I want to move on to briefly mention ‘Valaquenta’, this is another short piece that precedes the main body of The Silmarillion. It is a short account of the Ainur from the perspective of the Eldar (these are the Elves that chose to live with the Valar). This brings up an interesting point in the narrative of Ainulindalë. Nearly all of the stories in the Legendarium are framed by a narrator. The narrator may not be obvious initially, but Tolkien never presented himself as the author of these stories, he saw himself as a historian that discovered ancient texts. Texts written or recorded by fictional people within the fictional world. The Hobbit and the Lord of the Rings are accounts of the end of the Third Age from the perspective of Hobbits, as recorded in the Red book of Westmarch. The Silmarillion is Elvish lore, passed down to and transcribed by the Men of Numenor. What I’m getting at is that there is a perspective these works are written from, one that sits firmly within the sub-created world. Ainulindalë lacks this. It is written as scripture, or as a story that has been passed down in an oral tradition that is finally recorded. Nobody can claim authorship over it, it simply is, and stands as an immutable and sacred text.
Back to the Valequenta. I’m going to skim this a bit just to highlight the main players, how they relate to this creation myth and how they affect things in the events at the end of the Third age in the familiar stories.
The pecking order:
Eru (Illuvatar): God, the supreme being and ultimate creator.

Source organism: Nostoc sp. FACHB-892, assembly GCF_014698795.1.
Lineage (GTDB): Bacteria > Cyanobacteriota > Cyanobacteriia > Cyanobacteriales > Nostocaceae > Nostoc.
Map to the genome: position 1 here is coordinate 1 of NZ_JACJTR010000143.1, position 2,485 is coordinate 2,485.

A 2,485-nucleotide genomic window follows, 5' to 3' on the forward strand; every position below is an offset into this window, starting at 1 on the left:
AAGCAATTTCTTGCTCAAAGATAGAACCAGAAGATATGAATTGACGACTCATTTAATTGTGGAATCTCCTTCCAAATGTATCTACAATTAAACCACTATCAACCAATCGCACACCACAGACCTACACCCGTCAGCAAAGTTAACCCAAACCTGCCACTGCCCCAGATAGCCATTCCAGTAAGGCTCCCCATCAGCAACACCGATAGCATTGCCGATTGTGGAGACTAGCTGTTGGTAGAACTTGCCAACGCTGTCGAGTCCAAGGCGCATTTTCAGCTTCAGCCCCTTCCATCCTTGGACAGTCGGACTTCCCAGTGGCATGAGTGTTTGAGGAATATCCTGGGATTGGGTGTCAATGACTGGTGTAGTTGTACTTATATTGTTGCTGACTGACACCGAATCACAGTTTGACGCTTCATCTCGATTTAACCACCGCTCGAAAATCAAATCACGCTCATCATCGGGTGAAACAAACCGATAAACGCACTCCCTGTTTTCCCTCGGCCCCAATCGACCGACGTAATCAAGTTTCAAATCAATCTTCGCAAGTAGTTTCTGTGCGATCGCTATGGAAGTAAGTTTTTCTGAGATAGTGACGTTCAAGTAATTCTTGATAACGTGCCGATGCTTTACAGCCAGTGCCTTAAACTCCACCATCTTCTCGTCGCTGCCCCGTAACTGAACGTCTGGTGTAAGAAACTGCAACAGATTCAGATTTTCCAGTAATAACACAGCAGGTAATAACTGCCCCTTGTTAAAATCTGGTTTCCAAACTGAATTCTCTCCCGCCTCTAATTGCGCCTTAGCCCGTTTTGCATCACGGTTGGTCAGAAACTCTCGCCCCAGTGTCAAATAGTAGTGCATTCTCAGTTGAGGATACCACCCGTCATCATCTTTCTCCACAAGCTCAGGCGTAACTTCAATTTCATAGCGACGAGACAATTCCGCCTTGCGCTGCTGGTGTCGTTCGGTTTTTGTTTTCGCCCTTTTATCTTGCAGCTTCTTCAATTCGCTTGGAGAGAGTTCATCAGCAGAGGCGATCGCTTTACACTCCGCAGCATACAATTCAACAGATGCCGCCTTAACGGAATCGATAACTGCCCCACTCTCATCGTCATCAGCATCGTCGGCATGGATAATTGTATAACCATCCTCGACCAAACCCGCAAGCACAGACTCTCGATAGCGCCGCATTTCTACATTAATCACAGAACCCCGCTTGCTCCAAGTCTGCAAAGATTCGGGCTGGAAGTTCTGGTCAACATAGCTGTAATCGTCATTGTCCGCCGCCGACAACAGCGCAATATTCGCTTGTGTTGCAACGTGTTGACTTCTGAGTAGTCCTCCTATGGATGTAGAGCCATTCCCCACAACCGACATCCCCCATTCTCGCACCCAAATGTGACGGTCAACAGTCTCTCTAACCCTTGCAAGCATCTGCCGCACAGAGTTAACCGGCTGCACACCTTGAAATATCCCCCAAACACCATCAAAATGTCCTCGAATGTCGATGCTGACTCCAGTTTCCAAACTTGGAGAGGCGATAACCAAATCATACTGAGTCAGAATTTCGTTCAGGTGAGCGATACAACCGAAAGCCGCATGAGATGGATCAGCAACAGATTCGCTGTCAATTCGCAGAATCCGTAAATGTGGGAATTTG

The Ainur: The host of beings first created by Illuvatar. Spirits, demi-gods or angels are a good comparison.
The Valar: A selection of the Ainur that chose to descend to the Earth to shape it and guide the beings that would live there.
The Valar had seven Lords and seven Ladies that were held up as Kings and Queens of the Valar, being the most prominent of the order and the most powerful. Each of them controlled or influenced a part of the natural world.
Manwë – Lord of the air (most powerful of the Ainur after Melkor).
Ulmo – Lord of water.
Aulë – Lord of the earth (The Smith).
Oromë – Lord of the forests (The Huntsman).
Námo – Judge of the dead.
Irmo – Master of dreams.
Tulkas – Champion of the Valar (The Wrestler).
Varda – The star-queen.
Yavanna – Lady of the earth.
Nienna – Lady of mercy.
Estë – Lady of healing.
Vairë – The weaver (of stories).
Vána – The queen of flowers (the fair).
Nessa – The dancer.
Melkor – The creator of dark powers (the most powerful of the Ainur/Valar but expelled from their ranks).